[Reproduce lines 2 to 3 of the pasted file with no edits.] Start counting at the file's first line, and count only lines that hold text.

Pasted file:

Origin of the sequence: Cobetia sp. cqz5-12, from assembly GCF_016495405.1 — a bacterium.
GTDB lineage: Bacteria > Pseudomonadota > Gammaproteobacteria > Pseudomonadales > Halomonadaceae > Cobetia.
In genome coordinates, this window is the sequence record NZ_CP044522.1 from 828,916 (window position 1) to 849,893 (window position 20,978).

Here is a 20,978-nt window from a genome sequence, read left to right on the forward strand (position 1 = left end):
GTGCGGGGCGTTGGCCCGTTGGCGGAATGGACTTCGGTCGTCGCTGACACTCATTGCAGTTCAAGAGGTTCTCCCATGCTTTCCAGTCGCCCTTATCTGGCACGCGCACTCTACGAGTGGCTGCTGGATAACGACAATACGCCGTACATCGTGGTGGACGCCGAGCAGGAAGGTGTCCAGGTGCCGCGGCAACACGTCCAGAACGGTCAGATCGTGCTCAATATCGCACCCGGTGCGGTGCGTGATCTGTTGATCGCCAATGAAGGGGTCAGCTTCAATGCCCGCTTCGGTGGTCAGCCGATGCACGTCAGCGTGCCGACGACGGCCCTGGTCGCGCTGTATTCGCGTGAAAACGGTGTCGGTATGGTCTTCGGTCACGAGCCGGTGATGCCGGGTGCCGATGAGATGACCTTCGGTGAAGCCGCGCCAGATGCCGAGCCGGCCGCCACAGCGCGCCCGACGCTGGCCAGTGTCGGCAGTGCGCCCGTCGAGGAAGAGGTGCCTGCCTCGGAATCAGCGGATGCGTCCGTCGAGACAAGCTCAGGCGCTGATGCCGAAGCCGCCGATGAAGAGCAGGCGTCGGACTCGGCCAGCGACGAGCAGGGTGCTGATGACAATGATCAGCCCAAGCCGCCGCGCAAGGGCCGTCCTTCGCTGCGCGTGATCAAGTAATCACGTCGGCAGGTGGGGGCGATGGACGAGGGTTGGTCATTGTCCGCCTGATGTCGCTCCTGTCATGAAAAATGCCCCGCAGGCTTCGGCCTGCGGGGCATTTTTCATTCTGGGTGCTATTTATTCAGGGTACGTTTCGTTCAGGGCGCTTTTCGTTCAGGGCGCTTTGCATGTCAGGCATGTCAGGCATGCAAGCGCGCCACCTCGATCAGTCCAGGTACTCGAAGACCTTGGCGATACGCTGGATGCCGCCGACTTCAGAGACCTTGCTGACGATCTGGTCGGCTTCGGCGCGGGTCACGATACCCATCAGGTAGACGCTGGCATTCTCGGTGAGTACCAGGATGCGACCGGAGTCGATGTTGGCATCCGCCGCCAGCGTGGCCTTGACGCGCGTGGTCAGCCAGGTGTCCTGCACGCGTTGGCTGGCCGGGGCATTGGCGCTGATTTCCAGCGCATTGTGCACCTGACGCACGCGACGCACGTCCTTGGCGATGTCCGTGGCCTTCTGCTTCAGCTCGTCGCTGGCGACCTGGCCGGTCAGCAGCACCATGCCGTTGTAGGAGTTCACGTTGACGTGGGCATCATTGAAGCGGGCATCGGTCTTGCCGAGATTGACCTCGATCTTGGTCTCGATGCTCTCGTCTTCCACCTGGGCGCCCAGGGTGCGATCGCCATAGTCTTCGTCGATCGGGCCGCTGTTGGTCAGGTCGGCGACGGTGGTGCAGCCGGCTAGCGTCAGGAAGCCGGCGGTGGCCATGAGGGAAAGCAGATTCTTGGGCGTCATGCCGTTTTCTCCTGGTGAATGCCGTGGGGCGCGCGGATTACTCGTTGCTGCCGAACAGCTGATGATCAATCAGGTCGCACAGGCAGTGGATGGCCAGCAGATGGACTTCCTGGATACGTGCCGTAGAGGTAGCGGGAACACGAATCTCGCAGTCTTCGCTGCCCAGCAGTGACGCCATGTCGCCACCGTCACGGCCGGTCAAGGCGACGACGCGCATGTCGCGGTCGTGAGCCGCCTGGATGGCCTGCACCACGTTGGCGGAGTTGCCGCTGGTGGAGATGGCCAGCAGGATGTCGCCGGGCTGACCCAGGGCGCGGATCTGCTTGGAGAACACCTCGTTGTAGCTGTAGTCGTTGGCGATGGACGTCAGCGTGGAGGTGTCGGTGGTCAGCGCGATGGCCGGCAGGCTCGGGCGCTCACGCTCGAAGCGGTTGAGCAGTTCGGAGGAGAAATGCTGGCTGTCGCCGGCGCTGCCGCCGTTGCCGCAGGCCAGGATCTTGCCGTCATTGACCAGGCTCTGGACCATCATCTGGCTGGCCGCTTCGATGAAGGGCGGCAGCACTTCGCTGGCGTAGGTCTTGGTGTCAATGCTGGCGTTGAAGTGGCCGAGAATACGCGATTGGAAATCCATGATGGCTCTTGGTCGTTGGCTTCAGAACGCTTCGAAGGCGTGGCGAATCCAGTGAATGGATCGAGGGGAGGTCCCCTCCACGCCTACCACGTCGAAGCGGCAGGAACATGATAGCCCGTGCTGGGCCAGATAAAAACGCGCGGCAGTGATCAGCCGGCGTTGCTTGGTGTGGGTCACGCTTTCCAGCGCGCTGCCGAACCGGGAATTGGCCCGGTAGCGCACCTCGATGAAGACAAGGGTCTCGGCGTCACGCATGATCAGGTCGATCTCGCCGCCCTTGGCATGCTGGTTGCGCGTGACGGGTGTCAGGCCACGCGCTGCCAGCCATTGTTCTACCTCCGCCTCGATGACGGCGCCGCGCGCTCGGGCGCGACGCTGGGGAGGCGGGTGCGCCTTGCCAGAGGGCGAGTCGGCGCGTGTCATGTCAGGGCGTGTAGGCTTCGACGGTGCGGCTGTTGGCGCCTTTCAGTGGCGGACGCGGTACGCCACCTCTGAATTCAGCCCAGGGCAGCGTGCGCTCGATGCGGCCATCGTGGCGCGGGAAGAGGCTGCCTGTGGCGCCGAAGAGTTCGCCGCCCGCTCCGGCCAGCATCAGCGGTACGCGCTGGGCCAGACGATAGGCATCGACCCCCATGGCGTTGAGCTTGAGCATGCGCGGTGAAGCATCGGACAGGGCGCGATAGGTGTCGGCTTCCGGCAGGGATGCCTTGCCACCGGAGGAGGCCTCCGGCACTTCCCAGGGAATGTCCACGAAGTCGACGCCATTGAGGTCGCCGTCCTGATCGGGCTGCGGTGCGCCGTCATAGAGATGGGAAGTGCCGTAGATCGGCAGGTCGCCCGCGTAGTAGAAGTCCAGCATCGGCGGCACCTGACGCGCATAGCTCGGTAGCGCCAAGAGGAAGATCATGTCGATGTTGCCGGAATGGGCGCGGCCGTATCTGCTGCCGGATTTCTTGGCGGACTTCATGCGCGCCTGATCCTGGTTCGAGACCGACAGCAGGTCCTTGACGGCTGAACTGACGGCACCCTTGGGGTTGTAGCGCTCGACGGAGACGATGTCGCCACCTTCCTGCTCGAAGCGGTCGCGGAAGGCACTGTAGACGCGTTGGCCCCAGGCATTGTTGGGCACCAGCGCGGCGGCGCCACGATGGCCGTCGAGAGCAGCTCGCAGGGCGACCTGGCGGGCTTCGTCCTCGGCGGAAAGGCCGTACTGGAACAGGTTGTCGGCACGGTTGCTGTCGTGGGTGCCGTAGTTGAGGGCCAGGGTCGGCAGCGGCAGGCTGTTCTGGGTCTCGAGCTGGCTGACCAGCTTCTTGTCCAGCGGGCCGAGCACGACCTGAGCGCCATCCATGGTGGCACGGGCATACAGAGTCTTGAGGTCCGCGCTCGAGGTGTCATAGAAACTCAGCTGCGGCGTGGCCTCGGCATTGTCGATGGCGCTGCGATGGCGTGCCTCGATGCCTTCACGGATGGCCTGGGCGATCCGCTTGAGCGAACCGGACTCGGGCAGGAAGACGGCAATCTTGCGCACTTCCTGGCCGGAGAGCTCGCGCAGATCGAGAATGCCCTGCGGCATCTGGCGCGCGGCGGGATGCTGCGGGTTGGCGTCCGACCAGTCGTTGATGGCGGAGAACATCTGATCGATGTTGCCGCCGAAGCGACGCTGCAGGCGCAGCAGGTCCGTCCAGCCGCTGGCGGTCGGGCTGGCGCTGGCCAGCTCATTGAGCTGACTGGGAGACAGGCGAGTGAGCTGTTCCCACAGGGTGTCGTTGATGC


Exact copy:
GTDB lineage: Bacteria > Pseudomonadota > Gammaproteobacteria > Pseudomonadales > Halomonadaceae > Cobetia.
In genome coordinates, this window is the sequence record NZ_CP044522.1 from 828,916 (window position 1) to 849,893 (window position 20,978).